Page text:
We report on epitaxial growth of Bi2Se3topological insulator thin films by Pulsed Laser Deposition(PLD). X-ray diffraction investigation confirms that Bi2Se3with a single (001)-orientation can beobtained on several substrates in a narrow (i.e., 20°C) range of deposition temperatures and at highdeposition pressure (i.e., 0.1 mbar). However, only films grown on (001)-Al2O3substrates show analmost-unique in-plane orientation.In-situspin-resolved angular resolved photoemission spectros-copy experiments, performed at the NFFA-APE facility of IOM-CNR and Elettra (Trieste), show asingle Dirac cone with the Dirac point atEB0:38 eV located in the center of the Brillouin zoneand the spin polarization of the topological surface states. These results demonstrate that the topolog-ical surface state can be obtained in PLD-grown Bi2Se3thin films.
The role of trivalent rare-earth dopants on the cerium oxidation state has been systematically studied by in situ photoemission spectroscopy with synchrotron radiation for 10 mol % rare-earth doped epitaxial ceria films. It was found that dopant rare-earths with smaller ionic radius foster the formation of Ce3+ by releasing the stress strength induced by the cation substitution. With a decrease of the dopant ionic radius from La3+ to Yb3+, the out-of-plane axis parameter of the crystal lattice decreases without introducing macroscopic defects. The high crystal quality of our films allowed us to comparatively study both the ionic conductivity and surface reactivity ruling out the influence of structural defects. The measured increase in the activation energy of films and their enhanced surface reactivity can be explained in terms of the dopant ionic radius effects on the Ce4+ → Ce3+ reduction as a result of lattice relaxation. Such findings open new perspectives in designing ceria-based materials with tailored properties by choosing suitable cation substitution.
Samaria-doped ceria (SDC) thin films are particularly important for energy and electronic applications such as microsolid oxide fuel cells, electrolyzers, sensors, and memristors. In this paper, we report a comparative study investigating ionic conductivity and surface reactions for well-grown epitaxial SDC films varying the samaria doping concentration. With increasing doping above 20 mol % of samaria, an enhancement in the defect association is observed by Raman spectroscopy. The role of such associated defects on the films̀ oxygen ion transport and exchange is investigated by electrochemical impedance spectroscopy and electrochemical strain microscopy (ESM). The measurements reveal that the ionic transport has a sharp maximum in ionic conductivity and drops in its activation energy down to 0.6 eV for 20 mol % doping. Increasing the doping concentration further up to 40 mol %, it raises the activation energy substantially by a factor of 2. We ascribe the sluggish transport kinetics to the “bulk” ionic-near ordering in case of the heavily doped epitaxial films. Analysis of the ESM first-order reversal curve measurements indicates that these associated defects may have a beneficial role by lowering the activation of the oxygen exchange “surface” reaction for heavily doped 40 mol % of samaria. In a model experiment, through a solid solution series of samaria doped ceria epitaxial films, we reveal that the occurrence of associated defects in the bulk affects the surface charging state of the SDC films to increase the exchange rates. The implication of these findings is the design of coatings with tuned oxygen surface exchange by controlling the bulk associated clusters for future electrocatalytic applications.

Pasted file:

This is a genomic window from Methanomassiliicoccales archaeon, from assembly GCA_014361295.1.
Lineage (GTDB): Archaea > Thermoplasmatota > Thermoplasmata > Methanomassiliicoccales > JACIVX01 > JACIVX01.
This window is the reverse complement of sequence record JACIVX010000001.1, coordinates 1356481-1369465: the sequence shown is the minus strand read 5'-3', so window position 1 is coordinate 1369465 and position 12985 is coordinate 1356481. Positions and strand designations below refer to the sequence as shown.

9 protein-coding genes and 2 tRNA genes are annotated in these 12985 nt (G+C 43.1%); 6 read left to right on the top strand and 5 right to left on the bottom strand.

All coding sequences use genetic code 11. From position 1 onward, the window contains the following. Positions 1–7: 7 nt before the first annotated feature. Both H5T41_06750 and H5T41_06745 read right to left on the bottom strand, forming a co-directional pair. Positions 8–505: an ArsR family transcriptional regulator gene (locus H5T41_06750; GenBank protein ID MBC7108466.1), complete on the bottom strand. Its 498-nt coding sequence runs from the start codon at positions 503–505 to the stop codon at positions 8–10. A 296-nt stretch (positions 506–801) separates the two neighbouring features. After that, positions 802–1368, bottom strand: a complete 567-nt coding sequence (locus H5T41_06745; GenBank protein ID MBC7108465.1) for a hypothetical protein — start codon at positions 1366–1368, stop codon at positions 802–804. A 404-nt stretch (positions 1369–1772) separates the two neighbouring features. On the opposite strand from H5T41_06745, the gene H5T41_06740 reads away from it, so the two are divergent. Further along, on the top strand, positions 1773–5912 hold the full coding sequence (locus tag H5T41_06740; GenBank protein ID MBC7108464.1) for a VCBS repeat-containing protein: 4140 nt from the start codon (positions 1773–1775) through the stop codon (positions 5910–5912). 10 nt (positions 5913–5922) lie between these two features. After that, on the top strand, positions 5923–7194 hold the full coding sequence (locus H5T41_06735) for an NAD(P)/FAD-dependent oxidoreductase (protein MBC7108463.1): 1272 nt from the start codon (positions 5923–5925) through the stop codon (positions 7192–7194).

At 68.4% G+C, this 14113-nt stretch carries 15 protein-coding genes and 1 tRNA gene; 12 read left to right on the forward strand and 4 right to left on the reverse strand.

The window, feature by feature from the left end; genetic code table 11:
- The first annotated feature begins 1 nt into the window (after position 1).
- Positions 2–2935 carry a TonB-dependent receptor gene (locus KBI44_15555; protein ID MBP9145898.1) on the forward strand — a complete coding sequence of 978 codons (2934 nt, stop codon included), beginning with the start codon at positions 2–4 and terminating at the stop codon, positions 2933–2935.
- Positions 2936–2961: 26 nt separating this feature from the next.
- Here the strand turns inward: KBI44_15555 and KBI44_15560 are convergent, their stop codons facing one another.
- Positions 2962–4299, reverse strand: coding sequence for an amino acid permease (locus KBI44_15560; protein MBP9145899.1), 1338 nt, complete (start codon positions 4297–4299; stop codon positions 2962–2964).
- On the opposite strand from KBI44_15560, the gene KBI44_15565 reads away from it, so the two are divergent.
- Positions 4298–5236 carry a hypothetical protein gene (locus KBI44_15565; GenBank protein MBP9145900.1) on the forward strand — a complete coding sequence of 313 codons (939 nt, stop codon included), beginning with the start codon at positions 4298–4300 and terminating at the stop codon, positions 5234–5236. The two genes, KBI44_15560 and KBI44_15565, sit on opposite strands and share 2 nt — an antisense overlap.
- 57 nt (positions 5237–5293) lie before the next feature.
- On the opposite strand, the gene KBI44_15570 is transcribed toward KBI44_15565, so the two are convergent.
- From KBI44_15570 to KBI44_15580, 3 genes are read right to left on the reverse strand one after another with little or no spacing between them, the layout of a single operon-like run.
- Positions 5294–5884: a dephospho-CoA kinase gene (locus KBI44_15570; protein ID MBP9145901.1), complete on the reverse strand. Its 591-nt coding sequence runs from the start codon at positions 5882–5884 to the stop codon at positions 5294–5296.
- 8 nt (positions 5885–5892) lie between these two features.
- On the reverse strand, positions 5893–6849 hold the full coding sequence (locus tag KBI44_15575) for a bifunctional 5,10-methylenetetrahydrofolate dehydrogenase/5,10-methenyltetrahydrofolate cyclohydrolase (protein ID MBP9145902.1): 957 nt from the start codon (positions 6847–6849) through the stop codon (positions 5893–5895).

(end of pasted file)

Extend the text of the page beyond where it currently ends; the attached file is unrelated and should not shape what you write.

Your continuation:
One of the most fascinating challenges in modern solid state physics, both from a theoretical and an experimental point of view, is the comprehension of electron correlation and how it can aect the macroscopic properties of materials. Eects of electron correlation are extremely important in materials with open d and f electron shells, where electrons are conned in narrow orbitals and the interaction between the electrons internal degrees of freedom are enhanced. In fact these systems are known to display some of the most intriguing phenomena in condensed matter physics, such as:
The possibility to exploit these properties to realise devices has driven many theoretical and experimental eorts directed to understand how to describe these phenomena and how to control them by manipulating external parameters such as temperature, doping, etc.
The manipulation of ferromagnetic layer magnetization via electrical pulse is driving an intense research due to the important applications that this result will have on memory devices and sensors. In this study we realized a magnetotunnel junction in which one layer is made of Galfenol (Fe1-xGax) which possesses one of the highest magnetostrictive coefficient known. The multilayer stack has been grown by molecular beam epitaxy and e-beam evaporation. Optical lithography and physical etching have been combined to obtain 20x20 micron sized pillars. The obtained structures show tunneling conductivity across the junction and a tunnel magnetoresistance (TMR) effect of up to 11.5% in amplitude.
Research on spintronics and on multiferroics leads now to the possibility of combining the properties of these materials in order to develop new functional devices. Here we report the integration of a layer of magnetostrictive material into a magnetic tunnel junction. A FeGa/MgO/Fe heterostructure has been grown on a GaAs(001) substrate by molecular beam epitaxy (MBE) and studied by X-ray magnetic circular dichroism (XMCD). The comparison between magneto optical Kerr effect (MOKE) measurements and hysteresis performed in total electron yield allowed distinguishing the ferromagnetic hysteresis loop of the FeGa top layer from that of the Fe buried layer, evidencing a different switching field of the two layers. This observation indicates an absence of magnetic coupling between the two ferromagnetic layers despite the thickness of the MgO barrier of only 2.5 nm. The in-plane magnetic anisotropy has also been investigated. Overall results show the good quality of the heterostructure and the general feasibility of such a device using magnetostrictive materials in magnetic tunnel junction.